Consequently, the microbial transformation of wastes using novel bioremediation strategies such as MFC for energy generation is considered as an efficient and an environmental benign approach.

The outbreak of the COVID-19 pandemic has negatively impacted the global fuel cell market. According to a recent number by International Energy Agency (IEA), the current hydrogen demand from oil refining industry and even steel manufacturing and chemical industries has been impacted by the outbreak. This has temporarily blurred the focal point, i.e., MFC R&D.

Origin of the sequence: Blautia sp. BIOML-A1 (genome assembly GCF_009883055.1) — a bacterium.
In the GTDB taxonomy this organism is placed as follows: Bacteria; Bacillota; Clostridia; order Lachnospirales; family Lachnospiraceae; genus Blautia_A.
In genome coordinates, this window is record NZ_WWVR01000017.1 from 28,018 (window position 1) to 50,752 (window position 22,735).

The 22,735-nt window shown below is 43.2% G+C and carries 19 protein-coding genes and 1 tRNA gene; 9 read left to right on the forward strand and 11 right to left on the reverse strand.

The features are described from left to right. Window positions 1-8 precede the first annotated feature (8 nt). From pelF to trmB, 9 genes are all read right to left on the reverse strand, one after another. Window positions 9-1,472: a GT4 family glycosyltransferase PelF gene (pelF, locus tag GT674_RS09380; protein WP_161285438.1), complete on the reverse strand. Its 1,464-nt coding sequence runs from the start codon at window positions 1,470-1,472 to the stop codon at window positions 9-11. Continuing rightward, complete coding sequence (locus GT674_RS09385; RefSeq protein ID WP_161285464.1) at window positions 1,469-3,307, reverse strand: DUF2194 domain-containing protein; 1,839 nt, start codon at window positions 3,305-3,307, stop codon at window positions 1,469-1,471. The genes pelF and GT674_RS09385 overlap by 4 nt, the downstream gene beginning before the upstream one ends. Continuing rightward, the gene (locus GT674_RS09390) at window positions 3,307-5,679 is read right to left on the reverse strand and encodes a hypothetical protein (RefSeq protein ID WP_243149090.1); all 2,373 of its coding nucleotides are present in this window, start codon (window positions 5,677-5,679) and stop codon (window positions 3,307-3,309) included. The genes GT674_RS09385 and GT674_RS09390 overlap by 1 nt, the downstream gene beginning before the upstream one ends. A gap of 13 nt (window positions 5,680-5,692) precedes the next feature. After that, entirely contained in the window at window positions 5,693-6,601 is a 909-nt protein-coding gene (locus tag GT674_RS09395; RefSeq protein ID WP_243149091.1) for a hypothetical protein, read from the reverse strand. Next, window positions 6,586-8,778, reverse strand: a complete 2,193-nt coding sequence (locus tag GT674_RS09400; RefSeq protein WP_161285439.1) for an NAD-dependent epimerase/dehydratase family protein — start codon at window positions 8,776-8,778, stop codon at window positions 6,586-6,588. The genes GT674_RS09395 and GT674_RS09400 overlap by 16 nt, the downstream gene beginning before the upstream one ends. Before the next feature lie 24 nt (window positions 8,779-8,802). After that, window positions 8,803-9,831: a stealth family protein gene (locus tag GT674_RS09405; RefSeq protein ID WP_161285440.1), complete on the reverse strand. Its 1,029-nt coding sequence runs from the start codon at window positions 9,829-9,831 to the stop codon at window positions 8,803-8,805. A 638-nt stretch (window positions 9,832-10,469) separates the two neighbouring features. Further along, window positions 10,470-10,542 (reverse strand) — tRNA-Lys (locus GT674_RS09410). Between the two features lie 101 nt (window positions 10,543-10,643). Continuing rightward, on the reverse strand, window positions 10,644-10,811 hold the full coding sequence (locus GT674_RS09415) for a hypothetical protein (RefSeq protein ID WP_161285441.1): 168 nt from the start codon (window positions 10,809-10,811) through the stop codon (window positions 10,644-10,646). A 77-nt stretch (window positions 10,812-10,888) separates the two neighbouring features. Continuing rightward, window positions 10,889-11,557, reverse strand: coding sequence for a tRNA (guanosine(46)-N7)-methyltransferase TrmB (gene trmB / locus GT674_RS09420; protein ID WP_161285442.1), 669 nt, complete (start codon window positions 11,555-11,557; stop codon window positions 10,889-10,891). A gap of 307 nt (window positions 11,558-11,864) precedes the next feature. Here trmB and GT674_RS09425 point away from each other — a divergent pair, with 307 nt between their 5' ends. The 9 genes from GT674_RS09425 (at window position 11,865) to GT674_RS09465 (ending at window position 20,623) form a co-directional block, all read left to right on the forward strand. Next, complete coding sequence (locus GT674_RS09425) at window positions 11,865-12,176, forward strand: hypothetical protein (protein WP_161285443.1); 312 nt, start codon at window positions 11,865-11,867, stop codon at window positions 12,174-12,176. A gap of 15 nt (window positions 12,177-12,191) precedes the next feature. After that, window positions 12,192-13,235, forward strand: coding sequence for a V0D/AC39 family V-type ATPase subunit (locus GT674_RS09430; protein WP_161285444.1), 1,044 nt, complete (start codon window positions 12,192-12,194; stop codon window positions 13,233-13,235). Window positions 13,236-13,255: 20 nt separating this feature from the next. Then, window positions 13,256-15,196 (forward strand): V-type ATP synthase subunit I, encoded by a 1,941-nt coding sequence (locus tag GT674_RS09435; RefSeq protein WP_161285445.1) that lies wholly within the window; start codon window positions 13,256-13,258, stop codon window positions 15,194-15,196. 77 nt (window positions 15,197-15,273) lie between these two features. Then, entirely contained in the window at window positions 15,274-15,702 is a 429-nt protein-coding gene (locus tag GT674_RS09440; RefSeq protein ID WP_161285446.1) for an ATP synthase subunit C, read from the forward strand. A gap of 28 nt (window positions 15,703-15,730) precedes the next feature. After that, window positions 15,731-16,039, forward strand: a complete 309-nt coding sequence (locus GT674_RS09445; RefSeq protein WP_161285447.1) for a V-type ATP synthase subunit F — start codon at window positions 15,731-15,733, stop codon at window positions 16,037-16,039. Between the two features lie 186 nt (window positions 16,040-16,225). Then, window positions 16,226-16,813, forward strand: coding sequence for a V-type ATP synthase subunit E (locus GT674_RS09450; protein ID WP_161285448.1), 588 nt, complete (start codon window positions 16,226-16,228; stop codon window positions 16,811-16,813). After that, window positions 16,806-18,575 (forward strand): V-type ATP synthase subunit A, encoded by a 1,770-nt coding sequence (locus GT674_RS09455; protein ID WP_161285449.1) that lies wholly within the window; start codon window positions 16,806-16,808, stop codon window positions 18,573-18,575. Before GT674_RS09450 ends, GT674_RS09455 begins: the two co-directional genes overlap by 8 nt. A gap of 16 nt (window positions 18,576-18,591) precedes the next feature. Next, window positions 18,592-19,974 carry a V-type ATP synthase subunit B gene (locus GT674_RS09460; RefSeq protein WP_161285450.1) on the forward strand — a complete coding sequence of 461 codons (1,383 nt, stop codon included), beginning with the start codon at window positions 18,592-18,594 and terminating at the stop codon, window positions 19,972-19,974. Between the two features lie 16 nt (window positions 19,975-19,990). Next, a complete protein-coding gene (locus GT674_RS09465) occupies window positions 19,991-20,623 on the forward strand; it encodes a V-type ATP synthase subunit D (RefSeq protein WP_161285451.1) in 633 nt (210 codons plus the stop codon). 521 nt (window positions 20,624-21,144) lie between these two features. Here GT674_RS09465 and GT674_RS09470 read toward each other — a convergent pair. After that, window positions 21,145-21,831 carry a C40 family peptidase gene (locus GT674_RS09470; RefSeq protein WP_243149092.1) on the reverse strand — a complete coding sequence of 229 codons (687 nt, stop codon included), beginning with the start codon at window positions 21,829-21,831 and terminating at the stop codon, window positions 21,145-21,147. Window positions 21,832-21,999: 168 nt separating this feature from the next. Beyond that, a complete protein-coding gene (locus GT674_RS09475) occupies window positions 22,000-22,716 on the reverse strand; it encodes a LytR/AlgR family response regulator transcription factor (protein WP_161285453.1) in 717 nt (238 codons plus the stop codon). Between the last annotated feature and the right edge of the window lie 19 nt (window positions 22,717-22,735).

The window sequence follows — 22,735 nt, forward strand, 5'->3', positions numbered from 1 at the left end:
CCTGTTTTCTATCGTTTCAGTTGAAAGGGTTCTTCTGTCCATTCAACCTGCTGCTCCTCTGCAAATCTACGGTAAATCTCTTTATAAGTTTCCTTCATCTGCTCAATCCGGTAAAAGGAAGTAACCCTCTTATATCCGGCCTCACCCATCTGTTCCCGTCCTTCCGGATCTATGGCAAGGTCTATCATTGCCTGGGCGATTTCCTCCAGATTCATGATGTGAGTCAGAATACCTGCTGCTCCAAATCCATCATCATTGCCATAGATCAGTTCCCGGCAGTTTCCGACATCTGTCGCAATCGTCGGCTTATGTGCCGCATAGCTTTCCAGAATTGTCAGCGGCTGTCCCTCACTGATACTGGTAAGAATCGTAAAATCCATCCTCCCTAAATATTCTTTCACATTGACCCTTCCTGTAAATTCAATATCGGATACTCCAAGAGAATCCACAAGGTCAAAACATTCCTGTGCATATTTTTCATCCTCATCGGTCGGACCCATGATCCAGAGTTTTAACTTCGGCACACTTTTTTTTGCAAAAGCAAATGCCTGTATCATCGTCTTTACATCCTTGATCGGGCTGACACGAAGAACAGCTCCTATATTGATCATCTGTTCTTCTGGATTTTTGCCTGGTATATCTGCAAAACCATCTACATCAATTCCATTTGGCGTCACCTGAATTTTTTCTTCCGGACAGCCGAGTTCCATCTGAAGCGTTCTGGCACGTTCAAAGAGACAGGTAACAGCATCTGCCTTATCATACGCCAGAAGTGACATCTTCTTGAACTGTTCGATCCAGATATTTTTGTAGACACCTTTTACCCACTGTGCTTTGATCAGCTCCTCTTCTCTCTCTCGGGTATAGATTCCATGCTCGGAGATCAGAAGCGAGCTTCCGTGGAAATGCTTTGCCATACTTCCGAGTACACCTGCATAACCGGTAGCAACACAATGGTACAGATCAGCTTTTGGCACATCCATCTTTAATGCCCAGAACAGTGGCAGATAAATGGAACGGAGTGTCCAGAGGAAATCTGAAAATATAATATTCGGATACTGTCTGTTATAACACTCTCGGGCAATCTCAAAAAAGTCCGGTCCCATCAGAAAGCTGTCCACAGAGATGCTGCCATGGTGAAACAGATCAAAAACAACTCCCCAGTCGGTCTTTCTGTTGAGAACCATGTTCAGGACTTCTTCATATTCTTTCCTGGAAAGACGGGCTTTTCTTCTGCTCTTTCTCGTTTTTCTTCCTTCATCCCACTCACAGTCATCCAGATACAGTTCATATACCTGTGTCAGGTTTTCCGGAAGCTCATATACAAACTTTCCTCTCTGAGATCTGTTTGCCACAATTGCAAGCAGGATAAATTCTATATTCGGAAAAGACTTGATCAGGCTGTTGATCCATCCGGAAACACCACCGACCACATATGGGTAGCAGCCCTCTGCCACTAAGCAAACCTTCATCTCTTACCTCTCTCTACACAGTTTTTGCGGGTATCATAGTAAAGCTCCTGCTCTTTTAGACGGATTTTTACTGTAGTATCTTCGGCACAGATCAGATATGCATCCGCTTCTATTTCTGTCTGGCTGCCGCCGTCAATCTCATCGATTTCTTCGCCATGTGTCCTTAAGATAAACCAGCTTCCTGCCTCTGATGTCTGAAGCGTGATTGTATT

Demand for Microbial Fuel Cell at Wastewater Treatment Facilities Surges Owing to Lower Environmental Footprint

Microbial fuel cells play a very important economic role in wastewater treatment. The use of MFC in wastewater treatment facilities has dual advantages. Firstly, the electricity is produced with a cheaper rate that can be utilized for in-house electricity needs. Secondly, it leads to reduction in overall wastewater treatment costs. MFC removes the environmental pollutants like bacteria from the wastewater while producing electricity. Globally, the cost for wastewater treatment is approximately $30 billion annually and continues to rise each year. Thus, in wastewater treatment plants, microbial fuel cell can be an ideal solution to minimize the overall treatment costs.